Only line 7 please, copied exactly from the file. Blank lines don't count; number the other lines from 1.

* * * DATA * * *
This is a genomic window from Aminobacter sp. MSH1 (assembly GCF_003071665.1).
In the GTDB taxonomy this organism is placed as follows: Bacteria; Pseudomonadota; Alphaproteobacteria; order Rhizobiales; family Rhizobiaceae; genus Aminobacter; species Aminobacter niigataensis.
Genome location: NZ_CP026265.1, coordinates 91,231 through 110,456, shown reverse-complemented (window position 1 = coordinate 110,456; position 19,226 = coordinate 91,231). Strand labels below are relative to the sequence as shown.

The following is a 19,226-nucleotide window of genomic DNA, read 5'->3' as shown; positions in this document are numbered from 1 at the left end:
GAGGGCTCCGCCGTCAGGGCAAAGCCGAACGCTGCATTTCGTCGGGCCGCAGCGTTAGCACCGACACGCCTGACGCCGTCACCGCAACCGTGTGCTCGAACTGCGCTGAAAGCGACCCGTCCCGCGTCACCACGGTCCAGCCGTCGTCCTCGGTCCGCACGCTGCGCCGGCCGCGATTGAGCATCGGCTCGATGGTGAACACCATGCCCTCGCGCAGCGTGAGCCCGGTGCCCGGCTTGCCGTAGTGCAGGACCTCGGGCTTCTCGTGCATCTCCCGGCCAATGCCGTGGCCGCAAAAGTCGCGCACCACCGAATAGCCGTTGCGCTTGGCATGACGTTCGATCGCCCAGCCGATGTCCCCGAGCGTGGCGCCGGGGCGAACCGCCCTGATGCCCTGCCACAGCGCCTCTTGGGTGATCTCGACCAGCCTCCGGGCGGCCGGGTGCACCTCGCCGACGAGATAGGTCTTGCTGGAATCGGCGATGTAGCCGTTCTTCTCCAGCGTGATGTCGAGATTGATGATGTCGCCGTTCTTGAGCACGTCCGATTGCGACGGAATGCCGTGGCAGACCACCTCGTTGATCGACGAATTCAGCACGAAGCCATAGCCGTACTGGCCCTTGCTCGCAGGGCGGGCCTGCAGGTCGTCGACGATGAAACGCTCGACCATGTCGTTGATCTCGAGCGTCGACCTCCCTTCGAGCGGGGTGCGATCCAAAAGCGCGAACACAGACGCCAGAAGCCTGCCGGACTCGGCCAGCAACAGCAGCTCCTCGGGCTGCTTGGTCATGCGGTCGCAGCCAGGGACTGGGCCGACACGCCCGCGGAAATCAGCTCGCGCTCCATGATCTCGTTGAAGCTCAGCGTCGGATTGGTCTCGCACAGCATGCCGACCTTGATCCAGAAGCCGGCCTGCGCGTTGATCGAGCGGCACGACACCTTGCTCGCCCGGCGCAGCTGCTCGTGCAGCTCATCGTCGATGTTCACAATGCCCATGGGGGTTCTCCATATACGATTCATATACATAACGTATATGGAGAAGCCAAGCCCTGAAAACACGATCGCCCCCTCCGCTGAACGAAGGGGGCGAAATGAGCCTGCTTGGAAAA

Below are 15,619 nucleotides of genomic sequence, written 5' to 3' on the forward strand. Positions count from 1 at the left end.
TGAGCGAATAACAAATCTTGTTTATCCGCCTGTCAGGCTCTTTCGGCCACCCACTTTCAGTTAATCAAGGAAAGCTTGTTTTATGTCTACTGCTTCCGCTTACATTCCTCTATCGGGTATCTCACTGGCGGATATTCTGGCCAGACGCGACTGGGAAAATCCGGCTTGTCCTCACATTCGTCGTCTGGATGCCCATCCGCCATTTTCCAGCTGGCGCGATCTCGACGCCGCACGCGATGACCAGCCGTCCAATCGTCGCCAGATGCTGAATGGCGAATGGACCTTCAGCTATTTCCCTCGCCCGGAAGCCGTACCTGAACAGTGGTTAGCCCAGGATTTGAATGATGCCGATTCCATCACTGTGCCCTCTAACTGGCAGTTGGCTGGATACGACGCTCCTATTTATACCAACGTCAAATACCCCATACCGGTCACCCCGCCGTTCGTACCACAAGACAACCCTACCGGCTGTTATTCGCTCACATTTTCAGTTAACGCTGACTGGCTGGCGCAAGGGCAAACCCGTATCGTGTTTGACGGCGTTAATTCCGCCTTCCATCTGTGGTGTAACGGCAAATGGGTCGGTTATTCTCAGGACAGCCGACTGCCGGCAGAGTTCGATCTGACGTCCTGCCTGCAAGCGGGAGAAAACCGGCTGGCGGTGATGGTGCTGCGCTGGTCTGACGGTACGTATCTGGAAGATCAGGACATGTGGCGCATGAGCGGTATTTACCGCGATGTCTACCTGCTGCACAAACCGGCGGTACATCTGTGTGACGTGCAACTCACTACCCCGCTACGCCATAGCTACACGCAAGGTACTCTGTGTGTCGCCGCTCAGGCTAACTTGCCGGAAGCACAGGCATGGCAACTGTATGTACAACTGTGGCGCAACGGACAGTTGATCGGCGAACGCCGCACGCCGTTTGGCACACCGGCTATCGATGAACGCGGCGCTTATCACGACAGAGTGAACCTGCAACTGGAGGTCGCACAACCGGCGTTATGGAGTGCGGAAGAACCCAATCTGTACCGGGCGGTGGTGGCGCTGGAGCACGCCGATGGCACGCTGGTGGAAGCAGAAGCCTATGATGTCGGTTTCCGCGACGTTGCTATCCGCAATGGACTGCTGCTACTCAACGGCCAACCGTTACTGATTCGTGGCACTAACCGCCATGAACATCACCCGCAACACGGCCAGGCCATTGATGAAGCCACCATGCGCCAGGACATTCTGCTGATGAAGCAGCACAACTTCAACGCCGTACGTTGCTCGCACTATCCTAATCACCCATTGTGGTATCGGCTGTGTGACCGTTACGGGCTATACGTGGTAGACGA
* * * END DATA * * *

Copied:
TGAGCGAATAACAAATCTTGTTTATCCGCCTGTCAGGCTCTTTCGGCCACCCACTTTCAGTTAATCAAGGAAAGCTTGTTTTATGTCTACTGCTTCCGCTTACATTCCTCTATCGGGTATCTCACTGGCGGATATTCTGGCCAGACGCGACTGGGAAAATCCGGCTTGTCCTCACATTCGTCGTCTGGATGCCCATCCGCCATTTTCCAGCTGGCGCGATCTCGACGCCGCACGCGATGACCAGCCGTCCAATCGTCGCCAGATGCTGAATGGCGAATGGACCTTCAGCTATTTCCCTCGCCCGGAAGCCGTACCTGAACAGTGGTTAGCCCAGGATTTGAATGATGCCGATTCCATCACTGTGCCCTCTAACTGGCAGTTGGCTGGATACGACGCTCCTATTTATACCAACGTCAAATACCCCATACCGGTCACCCCGCCGTTCGTACCACAAGACAACCCTACCGGCTGTTATTCGCTCACATTTTCAGTTAACGCTGACTGGCTGGCGCAAGGGCAAACCCGTATCGTGTTTGACGGCGTTAATTCCGCCTTCCATCTGTGGTGTAACGGCAAATGGGTCGGTTATTCTCAGGACAGCCGACTGCCGGCAGAGTTCGATCTGACGTCCTGCCTGCAAGCGGGAGAAAACCGGCTGGCGGTGATGGTGCTGCGCTGGTCTGACGGTACGTATCTGGAAGATCAGGACATGTGGCGCATGAGCGGTATTTACCGCGATGTCTACCTGCTGCACAAACCGGCGGTACATCTGTGTGACGTGCAACTCACTACCCCGCTACGCCATAGCTACACGCAAGGTACTCTGTGTGTCGCCGCTCAGGCTAACTTGCCGGAAGCACAGGCATGGCAACTGTATGTACAACTGTGGCGCAACGGACAGTTGATCGGCGAACGCCGCACGCCGTTTGGCACACCGGCTATCGATGAACGCGGCGCTTATCACGACAGAGTGAACCTGCAACTGGAGGTCGCACAACCGGCGTTATGGAGTGCGGAAGAACCCAATCTGTACCGGGCGGTGGTGGCGCTGGAGCACGCCGATGGCACGCTGGTGGAAGCAGAAGCCTATGATGTCGGTTTCCGCGACGTTGCTATCCGCAATGGACTGCTGCTACTCAACGGCCAACCGTTACTGATTCGTGGCACTAACCGCCATGAACATCACCCGCAACACGGCCAGGCCATTGATGAAGCCACCATGCGCCAGGACATTCTGCTGATGAAGCAGCACAACTTCAACGCCGTACGTTGCTCGCACTATCCTAATCACCCATTGTGGTATCGGCTGTGTGACCGTTACGGGCTATACGTGGTAGACGA